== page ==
The Russian prototype, one of 167 registered by the WHO, has not yet proven its efficacy and safety in tests with tens of thousands of people.
Russian President Vladimir Putin announced on Tuesday the approval of a COVID-19 vaccine without completing human trials. The statement, more propaganda than scientific, raises more questions than answers.
How many experimental vaccines are there already?
The global scientific community has developed 167 different experimental vaccines against COVID-19 and 28 of them are already being tested in humans, according to the World Health Organization registry. The most advanced countries in the race are the United Kingdom, China, the United States and Germany, according to the official WHO lists, in which Russia appears far from the top positions despite having announced the approval of a vaccine on Tuesday.
What phases must a vaccine pass?
The development of a vaccine usually takes about 10 years, although the record in the 21st century is held by the American pharmaceutical company MSD, whose injection against Ebola only took five years from the start of human trials in 2014 until their authorisation in 2019. Experimental vaccines are designed in human cell cultures and in laboratory animals, but must then be shown to be safe and effective in human trials. The first human trial, called phase 1, includes a few dozen healthy volunteers and serves to rule out serious effects. In phase 2, already with hundreds of people, scientists monitor adverse effects, analyse the defences generated (white blood cells and antibodies) and calculate the appropriate dose. Only phase 3, with tens of thousands of participants, can show that the vaccine is truly safe and effective.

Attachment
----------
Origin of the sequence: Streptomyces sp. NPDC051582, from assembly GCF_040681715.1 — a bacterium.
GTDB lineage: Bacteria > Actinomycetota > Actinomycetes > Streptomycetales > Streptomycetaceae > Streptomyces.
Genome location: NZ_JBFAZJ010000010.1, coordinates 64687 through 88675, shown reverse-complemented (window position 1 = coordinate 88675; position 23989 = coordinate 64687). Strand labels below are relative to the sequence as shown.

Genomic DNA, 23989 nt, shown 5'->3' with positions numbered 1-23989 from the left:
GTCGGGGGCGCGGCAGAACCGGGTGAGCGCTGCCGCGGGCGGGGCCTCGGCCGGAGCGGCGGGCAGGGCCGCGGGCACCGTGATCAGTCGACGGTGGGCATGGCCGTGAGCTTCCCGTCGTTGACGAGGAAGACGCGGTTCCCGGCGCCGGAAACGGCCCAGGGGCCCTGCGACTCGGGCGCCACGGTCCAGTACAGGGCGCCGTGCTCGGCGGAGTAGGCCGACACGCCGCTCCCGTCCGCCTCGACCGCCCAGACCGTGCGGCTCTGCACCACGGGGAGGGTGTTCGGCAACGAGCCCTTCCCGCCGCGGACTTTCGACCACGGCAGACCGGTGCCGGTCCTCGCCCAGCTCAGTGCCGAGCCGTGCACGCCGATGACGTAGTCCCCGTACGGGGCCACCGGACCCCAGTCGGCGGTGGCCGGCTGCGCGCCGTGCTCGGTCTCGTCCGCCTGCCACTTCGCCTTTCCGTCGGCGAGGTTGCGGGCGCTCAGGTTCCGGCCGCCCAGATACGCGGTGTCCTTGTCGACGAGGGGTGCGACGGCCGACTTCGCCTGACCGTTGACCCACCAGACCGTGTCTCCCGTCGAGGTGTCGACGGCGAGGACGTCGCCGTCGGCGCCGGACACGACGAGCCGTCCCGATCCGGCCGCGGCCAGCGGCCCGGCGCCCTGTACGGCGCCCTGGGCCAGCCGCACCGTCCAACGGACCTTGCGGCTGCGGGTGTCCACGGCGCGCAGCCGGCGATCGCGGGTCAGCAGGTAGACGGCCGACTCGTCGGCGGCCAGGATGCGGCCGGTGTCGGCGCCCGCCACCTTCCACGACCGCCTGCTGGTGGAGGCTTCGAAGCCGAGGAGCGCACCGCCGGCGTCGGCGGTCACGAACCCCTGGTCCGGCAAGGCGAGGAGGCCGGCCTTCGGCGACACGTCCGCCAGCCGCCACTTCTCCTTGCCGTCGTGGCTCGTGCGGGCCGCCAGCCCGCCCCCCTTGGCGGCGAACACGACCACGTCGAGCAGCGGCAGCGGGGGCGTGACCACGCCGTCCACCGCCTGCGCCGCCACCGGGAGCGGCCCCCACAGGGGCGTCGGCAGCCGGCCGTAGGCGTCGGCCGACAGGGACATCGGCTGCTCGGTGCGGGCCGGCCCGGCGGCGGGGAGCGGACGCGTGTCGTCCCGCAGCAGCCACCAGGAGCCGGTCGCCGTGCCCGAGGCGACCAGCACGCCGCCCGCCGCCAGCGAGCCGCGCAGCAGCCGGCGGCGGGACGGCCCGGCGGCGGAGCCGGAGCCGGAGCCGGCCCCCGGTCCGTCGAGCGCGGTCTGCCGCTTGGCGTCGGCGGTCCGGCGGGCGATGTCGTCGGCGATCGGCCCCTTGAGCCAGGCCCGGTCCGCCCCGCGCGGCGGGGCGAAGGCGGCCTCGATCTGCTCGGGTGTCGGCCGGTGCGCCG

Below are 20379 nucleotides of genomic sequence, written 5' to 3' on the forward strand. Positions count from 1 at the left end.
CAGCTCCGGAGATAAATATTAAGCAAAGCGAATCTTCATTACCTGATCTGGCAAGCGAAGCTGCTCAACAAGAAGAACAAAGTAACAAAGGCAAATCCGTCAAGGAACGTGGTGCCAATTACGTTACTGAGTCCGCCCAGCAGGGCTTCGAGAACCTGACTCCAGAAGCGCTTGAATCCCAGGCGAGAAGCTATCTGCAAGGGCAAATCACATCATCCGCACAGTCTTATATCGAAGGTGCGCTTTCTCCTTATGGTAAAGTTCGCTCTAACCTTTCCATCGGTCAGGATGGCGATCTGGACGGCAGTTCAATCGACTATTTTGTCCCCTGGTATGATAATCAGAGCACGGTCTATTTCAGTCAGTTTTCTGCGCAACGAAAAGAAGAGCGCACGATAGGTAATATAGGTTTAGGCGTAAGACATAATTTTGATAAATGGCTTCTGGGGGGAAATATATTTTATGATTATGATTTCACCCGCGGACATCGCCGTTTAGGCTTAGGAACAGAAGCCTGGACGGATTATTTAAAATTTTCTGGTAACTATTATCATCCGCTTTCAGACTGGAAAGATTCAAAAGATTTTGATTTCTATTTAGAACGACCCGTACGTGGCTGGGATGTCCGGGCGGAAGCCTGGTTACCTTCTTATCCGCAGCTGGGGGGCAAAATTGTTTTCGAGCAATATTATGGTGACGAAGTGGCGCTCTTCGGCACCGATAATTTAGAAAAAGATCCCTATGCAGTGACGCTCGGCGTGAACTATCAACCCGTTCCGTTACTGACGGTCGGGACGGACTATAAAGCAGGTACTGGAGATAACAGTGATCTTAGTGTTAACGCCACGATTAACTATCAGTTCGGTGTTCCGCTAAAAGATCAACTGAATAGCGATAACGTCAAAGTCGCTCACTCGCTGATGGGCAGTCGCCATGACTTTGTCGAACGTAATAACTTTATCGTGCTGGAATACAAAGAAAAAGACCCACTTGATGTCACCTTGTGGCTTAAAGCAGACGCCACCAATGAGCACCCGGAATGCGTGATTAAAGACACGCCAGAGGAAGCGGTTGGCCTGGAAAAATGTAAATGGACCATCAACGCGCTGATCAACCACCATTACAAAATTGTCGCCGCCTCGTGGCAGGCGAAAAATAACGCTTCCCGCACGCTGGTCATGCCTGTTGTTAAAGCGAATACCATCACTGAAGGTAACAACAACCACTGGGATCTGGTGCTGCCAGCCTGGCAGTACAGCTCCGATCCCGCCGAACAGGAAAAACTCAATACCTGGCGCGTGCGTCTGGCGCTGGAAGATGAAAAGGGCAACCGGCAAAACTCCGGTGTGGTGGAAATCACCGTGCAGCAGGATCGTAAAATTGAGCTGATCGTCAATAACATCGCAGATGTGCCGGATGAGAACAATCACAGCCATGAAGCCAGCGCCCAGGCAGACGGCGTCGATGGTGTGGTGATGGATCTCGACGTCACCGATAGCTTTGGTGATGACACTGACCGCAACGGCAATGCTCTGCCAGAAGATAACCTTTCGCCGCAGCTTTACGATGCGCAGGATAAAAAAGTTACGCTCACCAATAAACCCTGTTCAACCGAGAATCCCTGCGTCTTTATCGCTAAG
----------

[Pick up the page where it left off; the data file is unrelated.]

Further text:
Why does the Russian announcement raise suspicions?
Russia announced on Tuesday that it has already approved a vaccine against COVID-19, but the WHO registry, updated on Monday, still considers that this experimental injection is in phase 1. The Russian authorities assure that it has already passed phase 2. Doctor Scott Gottlieb, head of the US drug regulatory agency until 2019, said Tuesday that he would not get the Russian vaccine, in an interview with the CNBC television channel. Virologist Florian Krammer, from Mount Sinai Hospital in New York, has also been blunt on his Twitter account: “I’m not sure what Russia is doing, but there is no way I would get a vaccine that has not been tested in phase 3. Nobody knows if it is safe or if it works. They are putting health workers and their population at risk ”. Russian President Vladimir Putin already announced in 2016 a supposed Russian vaccine against Ebola.
What are the most advanced experimental vaccines?
Of the 28 experimental vaccines being tested in humans, six have already started phase 3. The most advanced of all, developed by the University of Oxford, uses a weakened version of a chimpanzee common cold adenovirus, modified to include genetic material of the new coronavirus. The Oxford experimental vaccine generates defences without causing serious adverse effects, according to the results of the first tests in a thousand volunteers in the United Kingdom. Another of the most promising prototypes is that of the American company Moderna and the National Institutes of Health (NIH) of the United States, which at the end of July began a phase 3 trial with some 30,000 participants. Moderna’s and NIH’s vaccine is a prescription written in a genetic language, RNA, with instructions for human cells to make only part of the coronavirus: its spicules, the protrusions that give it its characteristic medieval mace shape. These foreign proteins train the human body without risk of COVID-19. A consortium of Germany’s BioNTech, Pfizer of the United States, and Fosun Pharma in China are also testing a similar RNA vaccine in a phase 3 trial. And China has three other vaccines down the road, based on inactivated coronaviruses.